It appears that one of Tesla’s (NASDAQ:TSLA) potential rivals in the upcoming EV market is looking to take a stake in the California-based electric car maker. According to a recent report from a German publication, Volkswagen CEO Herbert Diess is looking to acquire shares of the Silicon Valley-based company.
Citing one of the CEO’s top managers, German business publication Manager Magazin noted in a report on Thursday that Diess is interested in Tesla due to the electric car maker’s competence in electric mobility, particularly in the field of batteries and vehicle software. The news agency noted that Volkswagen has enough money to take a stake in Tesla.
“Diess would go in right away if he could,” one of the CEO’s top managers was quoted to have said, according to Reuters.
While Volkswagen does have the funds to make a significant investment in Tesla, the business publication noted that Diess would have to obtain the consent from the Piechs and the Porsches, the German automaker’s dominating families, before VW could make a significant investment in the American company. Nevertheless, the publication noted that for now, acquiring a stake in Tesla would be sufficient as a start.
Update: A spokesman for Volkswagen has recently denied Manager Magazin‘s recent report.
It should be noted that Volkswagen has shown interest in Tesla and its electric vehicle technologies for some time. During the final days of CEO Elon Musk’s brief bid to take Tesla private last year, Volkswagen emerged as one of the key investors who were willing to help raise as much as $30 billion to complete the electric car maker’s privatization efforts at $420 per share. Musk would eventually back out of the take-private deal, and Volkswagen’s interest in Tesla would remain largely hidden, at least until today.
Volkswagen’s interest in Tesla’s battery tech is understandable, especially following a report from German business newspaper Wirtschaftswoche last April, which determined that the batteries of the VW ID.3 contained over four times the cobalt of the Model 3’s batteries. According to the publication, the ID.3’s batteries contained 12-14% cobalt, while the cobalt content of the Model 3’s 2170 cells was at a far more impressive 2.8% as of last year.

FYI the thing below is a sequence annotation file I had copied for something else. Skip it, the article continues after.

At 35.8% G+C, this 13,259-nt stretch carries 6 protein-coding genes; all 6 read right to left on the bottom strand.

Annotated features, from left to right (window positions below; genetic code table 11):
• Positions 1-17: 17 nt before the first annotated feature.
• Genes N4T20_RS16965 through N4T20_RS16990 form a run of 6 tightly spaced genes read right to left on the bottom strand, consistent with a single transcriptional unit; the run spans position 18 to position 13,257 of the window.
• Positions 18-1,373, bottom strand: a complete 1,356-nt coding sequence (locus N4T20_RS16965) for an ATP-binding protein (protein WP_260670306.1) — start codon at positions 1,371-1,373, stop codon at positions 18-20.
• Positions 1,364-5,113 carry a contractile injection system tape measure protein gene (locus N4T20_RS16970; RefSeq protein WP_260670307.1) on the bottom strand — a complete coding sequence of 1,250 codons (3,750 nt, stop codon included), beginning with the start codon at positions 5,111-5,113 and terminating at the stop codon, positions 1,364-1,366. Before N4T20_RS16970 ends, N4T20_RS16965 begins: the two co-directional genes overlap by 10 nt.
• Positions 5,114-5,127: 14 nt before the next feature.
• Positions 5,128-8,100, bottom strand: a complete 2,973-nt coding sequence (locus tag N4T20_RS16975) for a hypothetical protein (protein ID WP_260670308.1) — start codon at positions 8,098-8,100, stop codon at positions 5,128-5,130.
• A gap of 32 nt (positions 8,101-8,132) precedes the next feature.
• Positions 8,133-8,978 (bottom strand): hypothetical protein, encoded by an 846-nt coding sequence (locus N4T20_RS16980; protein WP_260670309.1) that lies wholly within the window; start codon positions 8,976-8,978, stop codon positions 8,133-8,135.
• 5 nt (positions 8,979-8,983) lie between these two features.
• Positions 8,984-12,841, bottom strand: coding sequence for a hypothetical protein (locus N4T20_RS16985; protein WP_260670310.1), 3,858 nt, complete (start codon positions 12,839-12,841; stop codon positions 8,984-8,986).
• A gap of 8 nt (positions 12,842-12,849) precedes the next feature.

Despite TSLA shares dropping significantly from its levels last year, key Tesla shareholders such as billionaire investor Ron Baron have reiterated their support for the electric car maker. In a recent CNBC segment, Baron noted that despite the stock’s volatility, Tesla remains a compelling investment since the company’s opportunities remain intact. The billionaire explained that Tesla has consistently shown remarkable growth, even at a time when the general auto industry is not showing much growth at all.
“The opportunity here is 90 million cars a year that are sold, and our guy is now going to sell 350-400,000 cars. Right now, they’re able to expand in a time when no one else is expanding in the automobile industry. So they’re able to build now in China with all the learnings that they’ve had in the United States. They’re building for 70% less than it would cost for the same cars to build in the United States and 30% less than it would have cost to build a year ago,” Baron said.
Disclosure: I have no ownership in shares of TSLA and have no plans to initiate any positions within 72 hours.